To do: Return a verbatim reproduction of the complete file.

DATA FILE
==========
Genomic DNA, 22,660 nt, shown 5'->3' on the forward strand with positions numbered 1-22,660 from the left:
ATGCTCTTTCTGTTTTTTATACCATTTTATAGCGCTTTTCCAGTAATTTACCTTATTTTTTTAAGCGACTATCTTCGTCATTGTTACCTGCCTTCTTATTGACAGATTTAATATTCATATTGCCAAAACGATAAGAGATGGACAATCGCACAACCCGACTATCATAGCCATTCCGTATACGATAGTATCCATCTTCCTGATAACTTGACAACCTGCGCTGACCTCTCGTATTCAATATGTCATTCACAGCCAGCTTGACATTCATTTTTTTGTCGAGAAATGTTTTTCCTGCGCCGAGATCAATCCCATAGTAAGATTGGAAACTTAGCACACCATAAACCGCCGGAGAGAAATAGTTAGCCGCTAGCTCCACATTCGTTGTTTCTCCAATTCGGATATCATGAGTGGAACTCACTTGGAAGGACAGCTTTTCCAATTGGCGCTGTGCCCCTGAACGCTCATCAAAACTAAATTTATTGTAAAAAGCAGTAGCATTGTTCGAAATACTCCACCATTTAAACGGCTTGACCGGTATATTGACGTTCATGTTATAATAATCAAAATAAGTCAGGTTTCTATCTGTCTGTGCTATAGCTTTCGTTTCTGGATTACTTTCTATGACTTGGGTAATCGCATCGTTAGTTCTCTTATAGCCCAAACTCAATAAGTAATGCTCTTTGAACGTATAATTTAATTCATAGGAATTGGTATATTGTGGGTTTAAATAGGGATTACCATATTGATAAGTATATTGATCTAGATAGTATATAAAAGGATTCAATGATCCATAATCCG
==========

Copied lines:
Genomic DNA, 22,660 nt, shown 5'->3' on the forward strand with positions numbered 1-22,660 from the left:
ATGCTCTTTCTGTTTTTTATACCATTTTATAGCGCTTTTCCAGTAATTTACCTTATTTTTTTAAGCGACTATCTTCGTCATTGTTACCTGCCTTCTTATTGACAGATTTAATATTCATATTGCCAAAACGATAAGAGATGGACAATCGCACAACCCGACTATCATAGCCATTCCGTATACGATAGTATCCATCTTCCTGATAACTTGACAACCTGCGCTGACCTCTCGTATTCAATATGTCATTCACAGCCAGCTTGACATTCATTTTTTTGTCGAGAAATGTTTTTCCTGCGCCGAGATCAATCCCATAGTAAGATTGGAAACTTAGCACACCATAAACCGCCGGAGAGAAATAGTTAGCCGCTAGCTCCACATTCGTTGTTTCTCCAATTCGGATATCATGAGTGGAACTCACTTGGAAGGACAGCTTTTCCAATTGGCGCTGTGCCCCTGAACGCTCATCAAAACTAAATTTATTGTAAAAAGCAGTAGCATTGTTCGAAATACTCCACCATTTAAACGGCTTGACCGGTATATTGACGTTCATGTTATAATAATCAAAATAAGTCAGGTTTCTATCTGTCTGTGCTATAGCTTTCGTTTCTGGATTACTTTCTATGACTTGGGTAATCGCATCGTTAGTTCTCTTATAGCCCAAACTCAATAAGTAATGCTCTTTGAACGTATAATTTAATTCATAGGAATTGGTATATTGTGGGTTTAAATAGGGATTACCATATTGATAAGTATATTGATCTAGATAGTATATAAAAGGATTCAATGATCCATAATCCG